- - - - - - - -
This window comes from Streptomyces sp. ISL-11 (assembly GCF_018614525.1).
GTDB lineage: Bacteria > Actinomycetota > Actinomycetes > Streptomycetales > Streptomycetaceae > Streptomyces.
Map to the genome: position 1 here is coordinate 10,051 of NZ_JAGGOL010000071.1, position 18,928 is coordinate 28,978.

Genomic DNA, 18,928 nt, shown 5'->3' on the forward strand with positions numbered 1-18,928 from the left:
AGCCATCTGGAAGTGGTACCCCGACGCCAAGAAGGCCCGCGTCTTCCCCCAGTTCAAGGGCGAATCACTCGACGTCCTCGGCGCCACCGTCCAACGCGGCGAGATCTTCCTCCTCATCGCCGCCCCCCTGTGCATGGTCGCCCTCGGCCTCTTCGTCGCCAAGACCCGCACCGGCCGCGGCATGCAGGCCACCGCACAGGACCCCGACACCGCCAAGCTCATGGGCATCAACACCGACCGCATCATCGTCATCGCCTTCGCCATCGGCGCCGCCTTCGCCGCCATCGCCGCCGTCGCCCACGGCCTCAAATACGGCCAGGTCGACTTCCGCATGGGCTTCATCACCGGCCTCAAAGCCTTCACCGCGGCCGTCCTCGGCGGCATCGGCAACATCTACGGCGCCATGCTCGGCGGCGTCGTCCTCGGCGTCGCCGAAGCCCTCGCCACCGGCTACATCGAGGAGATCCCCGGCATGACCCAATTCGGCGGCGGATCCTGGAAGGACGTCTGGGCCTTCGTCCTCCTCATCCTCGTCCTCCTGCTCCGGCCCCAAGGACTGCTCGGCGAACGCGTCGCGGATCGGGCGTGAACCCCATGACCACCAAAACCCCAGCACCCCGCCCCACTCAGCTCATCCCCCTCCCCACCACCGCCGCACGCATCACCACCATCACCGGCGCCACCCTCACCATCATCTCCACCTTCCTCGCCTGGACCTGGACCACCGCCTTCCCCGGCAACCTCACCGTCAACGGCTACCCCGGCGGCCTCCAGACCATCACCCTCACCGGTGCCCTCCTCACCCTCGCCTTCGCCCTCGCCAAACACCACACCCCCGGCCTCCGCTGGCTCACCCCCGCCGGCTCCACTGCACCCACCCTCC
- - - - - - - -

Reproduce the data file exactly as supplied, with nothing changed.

This window comes from Streptomyces sp. ISL-11 (assembly GCF_018614525.1).
GTDB lineage: Bacteria > Actinomycetota > Actinomycetes > Streptomycetales > Streptomycetaceae > Streptomyces.
Map to the genome: position 1 here is coordinate 10,051 of NZ_JAGGOL010000071.1, position 18,928 is coordinate 28,978.

Genomic DNA, 18,928 nt, shown 5'->3' on the forward strand with positions numbered 1-18,928 from the left:
AGCCATCTGGAAGTGGTACCCCGACGCCAAGAAGGCCCGCGTCTTCCCCCAGTTCAAGGGCGAATCACTCGACGTCCTCGGCGCCACCGTCCAACGCGGCGAGATCTTCCTCCTCATCGCCGCCCCCCTGTGCATGGTCGCCCTCGGCCTCTTCGTCGCCAAGACCCGCACCGGCCGCGGCATGCAGGCCACCGCACAGGACCCCGACACCGCCAAGCTCATGGGCATCAACACCGACCGCATCATCGTCATCGCCTTCGCCATCGGCGCCGCCTTCGCCGCCATCGCCGCCGTCGCCCACGGCCTCAAATACGGCCAGGTCGACTTCCGCATGGGCTTCATCACCGGCCTCAAAGCCTTCACCGCGGCCGTCCTCGGCGGCATCGGCAACATCTACGGCGCCATGCTCGGCGGCGTCGTCCTCGGCGTCGCCGAAGCCCTCGCCACCGGCTACATCGAGGAGATCCCCGGCATGACCCAATTCGGCGGCGGATCCTGGAAGGACGTCTGGGCCTTCGTCCTCCTCATCCTCGTCCTCCTGCTCCGGCCCCAAGGACTGCTCGGCGAACGCGTCGCGGATCGGGCGTGAACCCCATGACCACCAAAACCCCAGCACCCCGCCCCACTCAGCTCATCCCCCTCCCCACCACCGCCGCACGCATCACCACCATCACCGGCGCCACCCTCACCATCATCTCCACCTTCCTCGCCTGGACCTGGACCACCGCCTTCCCCGGCAACCTCACCGTCAACGGCTACCCCGGCGGCCTCCAGACCATCACCCTCACCGGTGCCCTCCTCACCCTCGCCTTCGCCCTCGCCAAACACCACACCCCCGGCCTCCGCTGGCTCACCCCCGCCGGCTCCACTGCACCCACCCTCC